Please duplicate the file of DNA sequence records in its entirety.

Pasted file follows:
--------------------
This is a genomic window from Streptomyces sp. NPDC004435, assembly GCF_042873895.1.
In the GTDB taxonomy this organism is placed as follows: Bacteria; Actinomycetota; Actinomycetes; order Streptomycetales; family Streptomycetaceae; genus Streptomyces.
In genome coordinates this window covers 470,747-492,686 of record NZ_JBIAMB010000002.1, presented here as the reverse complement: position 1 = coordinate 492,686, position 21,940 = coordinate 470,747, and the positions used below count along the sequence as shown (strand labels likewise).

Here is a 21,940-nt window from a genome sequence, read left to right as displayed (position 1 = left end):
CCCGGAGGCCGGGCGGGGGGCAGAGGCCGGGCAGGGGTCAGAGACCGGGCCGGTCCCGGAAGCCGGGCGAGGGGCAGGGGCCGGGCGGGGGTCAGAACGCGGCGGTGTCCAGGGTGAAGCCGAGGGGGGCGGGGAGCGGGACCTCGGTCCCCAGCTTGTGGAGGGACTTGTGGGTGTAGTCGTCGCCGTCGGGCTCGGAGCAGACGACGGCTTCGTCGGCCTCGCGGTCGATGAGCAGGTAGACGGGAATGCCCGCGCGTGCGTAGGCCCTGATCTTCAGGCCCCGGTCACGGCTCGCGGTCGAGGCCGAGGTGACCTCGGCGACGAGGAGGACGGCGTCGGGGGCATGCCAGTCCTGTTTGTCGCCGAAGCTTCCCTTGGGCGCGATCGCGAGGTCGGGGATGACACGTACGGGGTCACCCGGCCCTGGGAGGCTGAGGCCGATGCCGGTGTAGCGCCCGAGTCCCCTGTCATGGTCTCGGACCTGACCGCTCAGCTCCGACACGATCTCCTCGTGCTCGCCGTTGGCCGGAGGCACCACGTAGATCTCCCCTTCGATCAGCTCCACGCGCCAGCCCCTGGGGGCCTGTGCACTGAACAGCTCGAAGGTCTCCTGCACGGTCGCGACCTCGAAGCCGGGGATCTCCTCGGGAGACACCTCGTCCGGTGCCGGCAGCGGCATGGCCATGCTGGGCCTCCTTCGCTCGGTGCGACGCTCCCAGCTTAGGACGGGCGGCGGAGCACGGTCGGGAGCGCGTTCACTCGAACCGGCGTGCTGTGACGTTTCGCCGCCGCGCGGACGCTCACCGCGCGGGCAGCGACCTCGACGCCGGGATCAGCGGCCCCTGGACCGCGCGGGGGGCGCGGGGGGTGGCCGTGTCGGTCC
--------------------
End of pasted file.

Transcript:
This is a genomic window from Streptomyces sp. NPDC004435, assembly GCF_042873895.1.
In the GTDB taxonomy this organism is placed as follows: Bacteria; Actinomycetota; Actinomycetes; order Streptomycetales; family Streptomycetaceae; genus Streptomyces.
In genome coordinates this window covers 470,747-492,686 of record NZ_JBIAMB010000002.1, presented here as the reverse complement: position 1 = coordinate 492,686, position 21,940 = coordinate 470,747, and the positions used below count along the sequence as shown (strand labels likewise).

Here is a 21,940-nt window from a genome sequence, read left to right as displayed (position 1 = left end):
CCCGGAGGCCGGGCGGGGGGCAGAGGCCGGGCAGGGGTCAGAGACCGGGCCGGTCCCGGAAGCCGGGCGAGGGGCAGGGGCCGGGCGGGGGTCAGAACGCGGCGGTGTCCAGGGTGAAGCCGAGGGGGGCGGGGAGCGGGACCTCGGTCCCCAGCTTGTGGAGGGACTTGTGGGTGTAGTCGTCGCCGTCGGGCTCGGAGCAGACGACGGCTTCGTCGGCCTCGCGGTCGATGAGCAGGTAGACGGGAATGCCCGCGCGTGCGTAGGCCCTGATCTTCAGGCCCCGGTCACGGCTCGCGGTCGAGGCCGAGGTGACCTCGGCGACGAGGAGGACGGCGTCGGGGGCATGCCAGTCCTGTTTGTCGCCGAAGCTTCCCTTGGGCGCGATCGCGAGGTCGGGGATGACACGTACGGGGTCACCCGGCCCTGGGAGGCTGAGGCCGATGCCGGTGTAGCGCCCGAGTCCCCTGTCATGGTCTCGGACCTGACCGCTCAGCTCCGACACGATCTCCTCGTGCTCGCCGTTGGCCGGAGGCACCACGTAGATCTCCCCTTCGATCAGCTCCACGCGCCAGCCCCTGGGGGCCTGTGCACTGAACAGCTCGAAGGTCTCCTGCACGGTCGCGACCTCGAAGCCGGGGATCTCCTCGGGAGACACCTCGTCCGGTGCCGGCAGCGGCATGGCCATGCTGGGCCTCCTTCGCTCGGTGCGACGCTCCCAGCTTAGGACGGGCGGCGGAGCACGGTCGGGAGCGCGTTCACTCGAACCGGCGTGCTGTGACGTTTCGCCGCCGCGCGGACGCTCACCGCGCGGGCAGCGACCTCGACGCCGGGATCAGCGGCCCCTGGACCGCGCGGGGGGCGCGGGGGGTGGCCGTGTCGGTCC